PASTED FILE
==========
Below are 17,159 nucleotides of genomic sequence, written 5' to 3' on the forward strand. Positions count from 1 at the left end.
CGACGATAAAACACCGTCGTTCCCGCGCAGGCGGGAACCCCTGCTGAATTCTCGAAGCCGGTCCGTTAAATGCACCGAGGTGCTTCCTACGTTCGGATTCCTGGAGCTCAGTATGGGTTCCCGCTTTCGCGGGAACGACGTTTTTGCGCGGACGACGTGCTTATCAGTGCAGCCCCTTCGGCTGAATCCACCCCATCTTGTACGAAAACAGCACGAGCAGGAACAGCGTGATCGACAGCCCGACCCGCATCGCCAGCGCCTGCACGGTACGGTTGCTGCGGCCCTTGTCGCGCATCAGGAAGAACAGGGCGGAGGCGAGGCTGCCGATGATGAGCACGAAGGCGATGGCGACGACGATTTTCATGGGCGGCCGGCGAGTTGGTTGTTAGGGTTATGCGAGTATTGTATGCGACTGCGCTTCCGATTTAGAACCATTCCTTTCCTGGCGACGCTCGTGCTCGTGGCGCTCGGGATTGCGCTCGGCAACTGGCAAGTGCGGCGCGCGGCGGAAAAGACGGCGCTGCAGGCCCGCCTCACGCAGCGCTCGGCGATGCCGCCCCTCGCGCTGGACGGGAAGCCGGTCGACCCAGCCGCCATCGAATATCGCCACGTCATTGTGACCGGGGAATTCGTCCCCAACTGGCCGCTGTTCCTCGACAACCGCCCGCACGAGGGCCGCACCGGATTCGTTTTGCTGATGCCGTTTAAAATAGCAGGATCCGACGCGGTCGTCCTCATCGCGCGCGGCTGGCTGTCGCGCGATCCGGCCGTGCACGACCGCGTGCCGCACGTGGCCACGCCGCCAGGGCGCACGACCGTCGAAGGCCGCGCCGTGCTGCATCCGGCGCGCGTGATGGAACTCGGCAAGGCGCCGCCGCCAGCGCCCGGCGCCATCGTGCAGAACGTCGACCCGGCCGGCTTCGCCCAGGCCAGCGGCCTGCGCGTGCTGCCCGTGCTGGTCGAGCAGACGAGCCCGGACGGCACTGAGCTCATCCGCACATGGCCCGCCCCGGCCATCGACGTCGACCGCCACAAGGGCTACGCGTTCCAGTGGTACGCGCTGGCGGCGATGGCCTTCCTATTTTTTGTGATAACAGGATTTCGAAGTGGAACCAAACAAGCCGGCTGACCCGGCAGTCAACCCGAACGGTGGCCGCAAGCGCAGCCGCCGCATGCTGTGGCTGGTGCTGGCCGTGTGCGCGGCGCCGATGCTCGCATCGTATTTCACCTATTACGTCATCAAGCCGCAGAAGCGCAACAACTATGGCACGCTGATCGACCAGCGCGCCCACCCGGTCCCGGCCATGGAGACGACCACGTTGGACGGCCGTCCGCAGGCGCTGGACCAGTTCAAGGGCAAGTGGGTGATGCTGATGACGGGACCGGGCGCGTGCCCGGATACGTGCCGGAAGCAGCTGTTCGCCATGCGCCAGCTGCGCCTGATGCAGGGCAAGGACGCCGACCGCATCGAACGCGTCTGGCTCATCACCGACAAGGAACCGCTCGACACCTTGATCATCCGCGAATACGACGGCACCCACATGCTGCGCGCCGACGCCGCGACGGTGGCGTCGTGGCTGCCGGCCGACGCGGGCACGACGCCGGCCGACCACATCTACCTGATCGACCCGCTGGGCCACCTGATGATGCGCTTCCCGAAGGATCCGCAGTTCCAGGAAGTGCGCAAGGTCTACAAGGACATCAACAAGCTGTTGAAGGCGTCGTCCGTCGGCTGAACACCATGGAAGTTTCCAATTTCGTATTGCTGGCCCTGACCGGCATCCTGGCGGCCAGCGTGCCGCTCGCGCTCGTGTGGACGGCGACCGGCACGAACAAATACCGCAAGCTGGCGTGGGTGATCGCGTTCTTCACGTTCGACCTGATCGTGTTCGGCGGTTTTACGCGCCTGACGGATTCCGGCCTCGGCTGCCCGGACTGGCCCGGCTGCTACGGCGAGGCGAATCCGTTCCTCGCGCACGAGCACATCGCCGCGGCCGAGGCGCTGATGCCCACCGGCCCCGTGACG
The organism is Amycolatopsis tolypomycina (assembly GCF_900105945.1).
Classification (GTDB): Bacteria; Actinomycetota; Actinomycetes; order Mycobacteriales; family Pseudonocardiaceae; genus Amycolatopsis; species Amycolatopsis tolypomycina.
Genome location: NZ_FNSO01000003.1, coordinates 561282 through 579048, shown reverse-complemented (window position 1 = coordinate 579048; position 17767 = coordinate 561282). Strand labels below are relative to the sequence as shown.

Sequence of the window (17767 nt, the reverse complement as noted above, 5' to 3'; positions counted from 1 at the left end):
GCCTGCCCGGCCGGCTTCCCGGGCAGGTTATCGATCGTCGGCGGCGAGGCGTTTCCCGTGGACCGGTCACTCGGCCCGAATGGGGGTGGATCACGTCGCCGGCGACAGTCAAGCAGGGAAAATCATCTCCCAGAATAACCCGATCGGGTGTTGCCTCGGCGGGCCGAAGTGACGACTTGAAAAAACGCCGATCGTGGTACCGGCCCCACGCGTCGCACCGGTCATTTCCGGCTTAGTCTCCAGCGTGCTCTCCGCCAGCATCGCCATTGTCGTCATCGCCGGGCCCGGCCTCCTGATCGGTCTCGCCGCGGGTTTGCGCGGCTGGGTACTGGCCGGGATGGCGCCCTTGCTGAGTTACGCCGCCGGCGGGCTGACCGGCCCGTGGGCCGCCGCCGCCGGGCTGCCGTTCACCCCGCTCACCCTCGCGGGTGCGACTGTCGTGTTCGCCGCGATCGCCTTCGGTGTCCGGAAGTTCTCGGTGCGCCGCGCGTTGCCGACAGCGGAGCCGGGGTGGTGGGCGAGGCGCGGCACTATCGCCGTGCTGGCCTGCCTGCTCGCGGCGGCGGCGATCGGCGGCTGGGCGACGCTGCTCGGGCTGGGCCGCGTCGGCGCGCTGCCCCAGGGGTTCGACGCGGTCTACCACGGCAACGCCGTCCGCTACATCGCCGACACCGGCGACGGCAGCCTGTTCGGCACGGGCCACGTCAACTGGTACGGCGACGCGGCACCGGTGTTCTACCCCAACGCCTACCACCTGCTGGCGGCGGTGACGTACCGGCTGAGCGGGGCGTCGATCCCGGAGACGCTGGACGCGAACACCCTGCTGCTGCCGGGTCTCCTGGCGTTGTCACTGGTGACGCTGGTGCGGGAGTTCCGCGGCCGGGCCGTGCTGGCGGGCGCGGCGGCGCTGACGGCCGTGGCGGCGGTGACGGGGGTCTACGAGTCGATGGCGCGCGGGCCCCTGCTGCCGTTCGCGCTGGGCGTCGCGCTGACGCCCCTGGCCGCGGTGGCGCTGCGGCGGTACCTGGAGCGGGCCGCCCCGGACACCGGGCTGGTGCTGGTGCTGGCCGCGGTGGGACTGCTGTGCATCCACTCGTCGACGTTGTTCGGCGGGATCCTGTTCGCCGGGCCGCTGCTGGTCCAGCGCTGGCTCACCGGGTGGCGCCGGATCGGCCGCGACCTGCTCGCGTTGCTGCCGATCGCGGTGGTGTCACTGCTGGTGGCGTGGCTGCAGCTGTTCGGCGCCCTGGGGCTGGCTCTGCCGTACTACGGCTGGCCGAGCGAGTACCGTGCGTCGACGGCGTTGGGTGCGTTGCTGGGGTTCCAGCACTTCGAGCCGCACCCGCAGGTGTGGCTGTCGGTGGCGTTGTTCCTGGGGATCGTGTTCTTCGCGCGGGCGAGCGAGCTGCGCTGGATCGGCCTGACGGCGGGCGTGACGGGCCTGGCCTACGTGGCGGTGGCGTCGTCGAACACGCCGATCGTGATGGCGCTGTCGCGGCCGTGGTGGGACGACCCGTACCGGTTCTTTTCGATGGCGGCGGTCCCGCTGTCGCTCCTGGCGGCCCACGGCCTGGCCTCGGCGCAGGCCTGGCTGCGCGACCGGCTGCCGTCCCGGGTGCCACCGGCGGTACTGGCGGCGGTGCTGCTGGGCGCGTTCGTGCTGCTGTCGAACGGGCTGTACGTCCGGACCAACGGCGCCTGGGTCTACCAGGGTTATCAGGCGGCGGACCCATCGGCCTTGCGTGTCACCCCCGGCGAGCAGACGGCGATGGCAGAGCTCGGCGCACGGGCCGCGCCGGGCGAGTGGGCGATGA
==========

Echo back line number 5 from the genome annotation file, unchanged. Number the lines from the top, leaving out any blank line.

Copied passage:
Genome location: NZ_FNSO01000003.1, coordinates 561282 through 579048, shown reverse-complemented (window position 1 = coordinate 579048; position 17767 = coordinate 561282). Strand labels below are relative to the sequence as shown.